Sam Moorhead along with his friend Caomhan Connolly set up ‘The Side Project’ in 2017 as a means for creatives to explore and produce work on their own accord, free from clients briefs and work restrictions. The project grew from a series of breakfast meetings to a creative speed-dating club and on to a collaborative project network and podcast.
Where did you spend lockdown?
When lockdown hit, my fiance and I migrated out of our city apartment and moved in with my parents in Raheny. We had a roommate at the time, and three people locked in sounded like too much. Plus, a large garden and both St. Anne’s Park and Dollymount beach within our 2km sounded more appealing.
Did you have access to a workspace during this time? If not, how did you continue to work?
I did not have access to any actual workspace, so I really had to be creative with my space. Mum & dad have a big garden, but smallish house. I made a little makeshift desk in my parents spare room, and either worked there, or in the kitchen, depending where my fiance and parents were knocking about.
Can you talk through the work that The Side Project do?
We set up the creative community, “the side project” about three years ago, with an aim to help everybody think up, pursue and stick with a passion project. We started out hosting a breakfast club, then moved on to supper clubs and it took off from there. Since then, we’ve hosted workshops, spoke at Offset, ran a 1-on-1 meet up service, hosted a podcast, and co-ordinated an online exhibition; all with the same goal – help creatives with their side projects.
Given the limitations and restrictions of the last few months, how did your ongoing projects change?
Pretty much all our jobs were put on hold and called off, replaced with Covid inspired jobs. All brands wanted to have something to say, even though they weren’t actually saying much. However, we did create one nice piece for Three Mobile (Which was my last job in Boys + Girls). We found a way around restrictions to shoot a TV ad, telling Three’s customer’s that they’d lifted their own data restrictions. The ad was called, “Monster Hunter” and it featured a granddad checking underneath his grandson’s bed for monsters, all over Skype. The ad was shot by the actors’ families at home, directed by Tom Merilion on the phone, who was in lockdown in France.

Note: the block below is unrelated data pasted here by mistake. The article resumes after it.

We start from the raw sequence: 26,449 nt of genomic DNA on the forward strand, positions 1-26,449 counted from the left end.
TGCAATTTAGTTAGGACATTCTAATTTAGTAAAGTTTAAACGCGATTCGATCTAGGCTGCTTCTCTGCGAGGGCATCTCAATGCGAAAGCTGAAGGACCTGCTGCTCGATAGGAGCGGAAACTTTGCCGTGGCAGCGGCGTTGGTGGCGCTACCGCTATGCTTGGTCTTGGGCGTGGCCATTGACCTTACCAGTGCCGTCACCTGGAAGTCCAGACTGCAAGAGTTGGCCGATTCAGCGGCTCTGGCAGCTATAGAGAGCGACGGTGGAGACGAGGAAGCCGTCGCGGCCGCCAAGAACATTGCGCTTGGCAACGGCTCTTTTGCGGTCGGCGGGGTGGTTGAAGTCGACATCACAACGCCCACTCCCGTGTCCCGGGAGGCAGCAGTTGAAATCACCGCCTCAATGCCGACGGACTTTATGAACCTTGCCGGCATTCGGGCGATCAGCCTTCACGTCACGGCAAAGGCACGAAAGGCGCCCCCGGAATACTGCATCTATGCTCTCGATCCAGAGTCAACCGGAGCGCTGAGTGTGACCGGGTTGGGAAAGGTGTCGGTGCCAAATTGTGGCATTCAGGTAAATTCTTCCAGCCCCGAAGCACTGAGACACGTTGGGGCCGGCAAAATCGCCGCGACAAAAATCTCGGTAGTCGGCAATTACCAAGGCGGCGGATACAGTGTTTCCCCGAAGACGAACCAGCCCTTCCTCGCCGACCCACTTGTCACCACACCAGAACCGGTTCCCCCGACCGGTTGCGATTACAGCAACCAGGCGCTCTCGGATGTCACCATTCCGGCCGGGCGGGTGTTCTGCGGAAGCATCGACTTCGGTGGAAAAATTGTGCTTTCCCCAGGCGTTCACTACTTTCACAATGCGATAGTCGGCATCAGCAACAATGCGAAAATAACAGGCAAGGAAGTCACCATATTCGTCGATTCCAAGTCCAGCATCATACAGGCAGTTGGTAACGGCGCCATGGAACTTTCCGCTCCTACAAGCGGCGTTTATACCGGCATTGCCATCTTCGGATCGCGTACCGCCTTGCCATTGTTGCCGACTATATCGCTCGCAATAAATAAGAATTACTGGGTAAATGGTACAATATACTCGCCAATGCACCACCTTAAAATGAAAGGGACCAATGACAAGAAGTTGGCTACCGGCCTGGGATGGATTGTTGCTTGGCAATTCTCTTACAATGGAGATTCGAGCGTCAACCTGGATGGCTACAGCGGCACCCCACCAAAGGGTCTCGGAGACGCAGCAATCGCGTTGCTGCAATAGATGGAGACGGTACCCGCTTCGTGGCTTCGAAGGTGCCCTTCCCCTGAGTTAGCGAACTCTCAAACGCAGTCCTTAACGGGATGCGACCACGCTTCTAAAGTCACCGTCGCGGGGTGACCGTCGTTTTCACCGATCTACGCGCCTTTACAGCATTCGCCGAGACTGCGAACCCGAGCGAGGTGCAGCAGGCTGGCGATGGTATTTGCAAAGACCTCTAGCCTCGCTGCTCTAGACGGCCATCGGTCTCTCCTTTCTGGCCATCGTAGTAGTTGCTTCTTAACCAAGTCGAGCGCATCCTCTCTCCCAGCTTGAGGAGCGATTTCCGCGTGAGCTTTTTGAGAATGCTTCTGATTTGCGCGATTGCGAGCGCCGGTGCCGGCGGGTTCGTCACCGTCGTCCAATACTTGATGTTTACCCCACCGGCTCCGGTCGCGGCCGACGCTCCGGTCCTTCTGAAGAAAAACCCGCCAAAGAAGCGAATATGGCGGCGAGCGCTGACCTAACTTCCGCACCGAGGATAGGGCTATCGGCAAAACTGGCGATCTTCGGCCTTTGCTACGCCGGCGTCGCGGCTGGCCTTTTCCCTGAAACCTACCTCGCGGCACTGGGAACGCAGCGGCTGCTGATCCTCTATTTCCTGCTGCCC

Did you have any projects during this time that went ahead?
Just before the Coronavirus got serious my side project partner, Caomhan Connolly, and I had broadened the team and created a side project panel – bringing talented young creatives Niamh Ryan, Kevin McKay and Dean Ryan on board. So, we were preparing to create the next step of the side project.
And when lockdown hit, the concept of “the inside project” just seemed perfect. So many creatives were trapped inside with more spare time than ever. Some of which, unable to work at all. The inside project gave them an incentive to create, and a place for their work to live where people high-up in the industry would see it. We made sure of that by asking industry leaders to give their promise that they’d attend the event.
Initially, when we thought lockdown would last a few weeks, we had intended to host a physical event, showcasing the work people had done. However, as the pandemic worsened, we decided to keep it all online, and it really worked. Creatives jumped on board, as we received over 70 submissions of amazing quality. All kinds of work ranging from model making, to illustration, to painting, to film, to music, to poetry. All showcasing creative ways to deal with the pandemic, and showcase some immense talents.
Do you think the changes adopted over the last few months will change how you work going forward?
I think so, yes. I’m far more comfortable doing meetings or recordings over Zoom or phone calls. I always hated it before, I needed the intimacy of everyone in the room. But, needs must, and I can see less physical meetings going forward for sure.
Do you have any upcoming projects?
I’ve just launched a new entertainment hub within Verve with my creative partner, Mikey Fleming. We’re called, ‘Showrunner‘ and we’ve just released our first piece of work called, ‘Rare Owl Times’. It’s an animated mini series that encourages everyone to shop local like they did in the rare auld times. And yes, it features a cast of Dublin based animated owls.